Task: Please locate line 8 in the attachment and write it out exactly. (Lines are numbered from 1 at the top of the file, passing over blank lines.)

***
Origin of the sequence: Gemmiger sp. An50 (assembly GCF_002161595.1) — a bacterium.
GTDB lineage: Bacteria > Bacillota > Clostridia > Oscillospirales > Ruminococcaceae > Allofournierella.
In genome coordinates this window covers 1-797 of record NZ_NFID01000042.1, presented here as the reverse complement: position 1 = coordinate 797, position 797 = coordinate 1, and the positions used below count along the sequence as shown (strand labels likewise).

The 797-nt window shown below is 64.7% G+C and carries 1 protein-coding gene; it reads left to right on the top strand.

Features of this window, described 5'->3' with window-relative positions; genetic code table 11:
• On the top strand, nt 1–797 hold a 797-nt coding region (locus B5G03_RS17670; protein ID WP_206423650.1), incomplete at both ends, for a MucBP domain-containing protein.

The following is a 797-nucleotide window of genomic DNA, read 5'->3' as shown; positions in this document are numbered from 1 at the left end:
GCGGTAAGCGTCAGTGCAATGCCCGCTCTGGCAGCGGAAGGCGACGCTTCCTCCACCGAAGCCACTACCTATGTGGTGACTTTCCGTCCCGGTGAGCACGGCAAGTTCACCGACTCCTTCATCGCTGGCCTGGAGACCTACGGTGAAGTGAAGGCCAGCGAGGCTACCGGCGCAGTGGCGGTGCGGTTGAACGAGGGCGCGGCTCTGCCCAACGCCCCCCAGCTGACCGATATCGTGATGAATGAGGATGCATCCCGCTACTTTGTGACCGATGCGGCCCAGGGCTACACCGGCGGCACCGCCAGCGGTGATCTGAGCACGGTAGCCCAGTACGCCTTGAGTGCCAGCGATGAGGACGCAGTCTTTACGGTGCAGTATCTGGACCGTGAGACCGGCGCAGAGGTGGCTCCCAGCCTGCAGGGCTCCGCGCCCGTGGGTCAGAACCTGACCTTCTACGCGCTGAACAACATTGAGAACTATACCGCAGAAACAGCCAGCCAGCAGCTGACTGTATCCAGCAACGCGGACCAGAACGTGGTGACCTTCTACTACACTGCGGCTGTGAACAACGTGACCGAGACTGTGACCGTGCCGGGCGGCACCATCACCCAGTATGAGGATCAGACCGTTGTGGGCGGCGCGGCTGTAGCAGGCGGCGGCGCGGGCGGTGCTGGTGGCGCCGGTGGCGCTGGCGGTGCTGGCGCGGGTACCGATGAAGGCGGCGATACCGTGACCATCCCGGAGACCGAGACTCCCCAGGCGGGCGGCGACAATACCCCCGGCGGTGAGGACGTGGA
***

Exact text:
GCGGTAAGCGTCAGTGCAATGCCCGCTCTGGCAGCGGAAGGCGACGCTTCCTCCACCGAAGCCACTACCTATGTGGTGACTTTCCGTCCCGGTGAGCACGGCAAGTTCACCGACTCCTTCATCGCTGGCCTGGAGACCTACGGTGAAGTGAAGGCCAGCGAGGCTACCGGCGCAGTGGCGGTGCGGTTGAACGAGGGCGCGGCTCTGCCCAACGCCCCCCAGCTGACCGATATCGTGATGAATGAGGATGCATCCCGCTACTTTGTGACCGATGCGGCCCAGGGCTACACCGGCGGCACCGCCAGCGGTGATCTGAGCACGGTAGCCCAGTACGCCTTGAGTGCCAGCGATGAGGACGCAGTCTTTACGGTGCAGTATCTGGACCGTGAGACCGGCGCAGAGGTGGCTCCCAGCCTGCAGGGCTCCGCGCCCGTGGGTCAGAACCTGACCTTCTACGCGCTGAACAACATTGAGAACTATACCGCAGAAACAGCCAGCCAGCAGCTGACTGTATCCAGCAACGCGGACCAGAACGTGGTGACCTTCTACTACACTGCGGCTGTGAACAACGTGACCGAGACTGTGACCGTGCCGGGCGGCACCATCACCCAGTATGAGGATCAGACCGTTGTGGGCGGCGCGGCTGTAGCAGGCGGCGGCGCGGGCGGTGCTGGTGGCGCCGGTGGCGCTGGCGGTGCTGGCGCGGGTACCGATGAAGGCGGCGATACCGTGACCATCCCGGAGACCGAGACTCCCCAGGCGGGCGGCGACAATACCCCCGGCGGTGAGGACGTGGA